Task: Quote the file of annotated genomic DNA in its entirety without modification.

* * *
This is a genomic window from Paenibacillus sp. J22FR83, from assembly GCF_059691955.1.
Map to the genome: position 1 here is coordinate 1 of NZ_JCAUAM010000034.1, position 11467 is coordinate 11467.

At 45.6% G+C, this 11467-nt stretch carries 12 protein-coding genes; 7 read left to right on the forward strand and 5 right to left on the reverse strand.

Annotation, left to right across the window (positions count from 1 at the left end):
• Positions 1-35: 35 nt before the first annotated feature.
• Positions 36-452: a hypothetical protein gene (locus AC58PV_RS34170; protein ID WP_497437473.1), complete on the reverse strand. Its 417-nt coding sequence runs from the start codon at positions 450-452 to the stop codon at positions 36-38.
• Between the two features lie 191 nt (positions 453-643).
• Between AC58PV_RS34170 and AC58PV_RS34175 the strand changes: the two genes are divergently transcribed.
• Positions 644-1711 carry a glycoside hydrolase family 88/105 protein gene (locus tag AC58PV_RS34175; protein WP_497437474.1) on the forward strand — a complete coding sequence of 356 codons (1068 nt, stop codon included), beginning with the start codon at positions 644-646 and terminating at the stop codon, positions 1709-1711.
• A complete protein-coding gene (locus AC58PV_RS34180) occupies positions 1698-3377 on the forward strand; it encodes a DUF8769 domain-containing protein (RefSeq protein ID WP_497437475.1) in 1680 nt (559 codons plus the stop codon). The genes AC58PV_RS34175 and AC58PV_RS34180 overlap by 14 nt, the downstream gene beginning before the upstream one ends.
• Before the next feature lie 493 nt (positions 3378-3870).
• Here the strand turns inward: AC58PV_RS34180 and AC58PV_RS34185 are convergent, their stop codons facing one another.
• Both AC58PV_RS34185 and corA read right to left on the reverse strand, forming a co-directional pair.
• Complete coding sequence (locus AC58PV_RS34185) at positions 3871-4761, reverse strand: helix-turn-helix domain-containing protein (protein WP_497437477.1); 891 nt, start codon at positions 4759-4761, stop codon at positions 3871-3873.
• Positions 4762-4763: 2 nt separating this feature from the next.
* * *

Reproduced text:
This is a genomic window from Paenibacillus sp. J22FR83, from assembly GCF_059691955.1.
Map to the genome: position 1 here is coordinate 1 of NZ_JCAUAM010000034.1, position 11467 is coordinate 11467.

At 45.6% G+C, this 11467-nt stretch carries 12 protein-coding genes; 7 read left to right on the forward strand and 5 right to left on the reverse strand.

Annotation, left to right across the window (positions count from 1 at the left end):
• Positions 1-35: 35 nt before the first annotated feature.
• Positions 36-452: a hypothetical protein gene (locus AC58PV_RS34170; protein ID WP_497437473.1), complete on the reverse strand. Its 417-nt coding sequence runs from the start codon at positions 450-452 to the stop codon at positions 36-38.
• Between the two features lie 191 nt (positions 453-643).
• Between AC58PV_RS34170 and AC58PV_RS34175 the strand changes: the two genes are divergently transcribed.
• Positions 644-1711 carry a glycoside hydrolase family 88/105 protein gene (locus tag AC58PV_RS34175; protein WP_497437474.1) on the forward strand — a complete coding sequence of 356 codons (1068 nt, stop codon included), beginning with the start codon at positions 644-646 and terminating at the stop codon, positions 1709-1711.
• A complete protein-coding gene (locus AC58PV_RS34180) occupies positions 1698-3377 on the forward strand; it encodes a DUF8769 domain-containing protein (RefSeq protein ID WP_497437475.1) in 1680 nt (559 codons plus the stop codon). The genes AC58PV_RS34175 and AC58PV_RS34180 overlap by 14 nt, the downstream gene beginning before the upstream one ends.
• Before the next feature lie 493 nt (positions 3378-3870).
• Here the strand turns inward: AC58PV_RS34180 and AC58PV_RS34185 are convergent, their stop codons facing one another.
• Both AC58PV_RS34185 and corA read right to left on the reverse strand, forming a co-directional pair.
• Complete coding sequence (locus AC58PV_RS34185) at positions 3871-4761, reverse strand: helix-turn-helix domain-containing protein (protein WP_497437477.1); 891 nt, start codon at positions 4759-4761, stop codon at positions 3871-3873.
• Positions 4762-4763: 2 nt separating this feature from the next.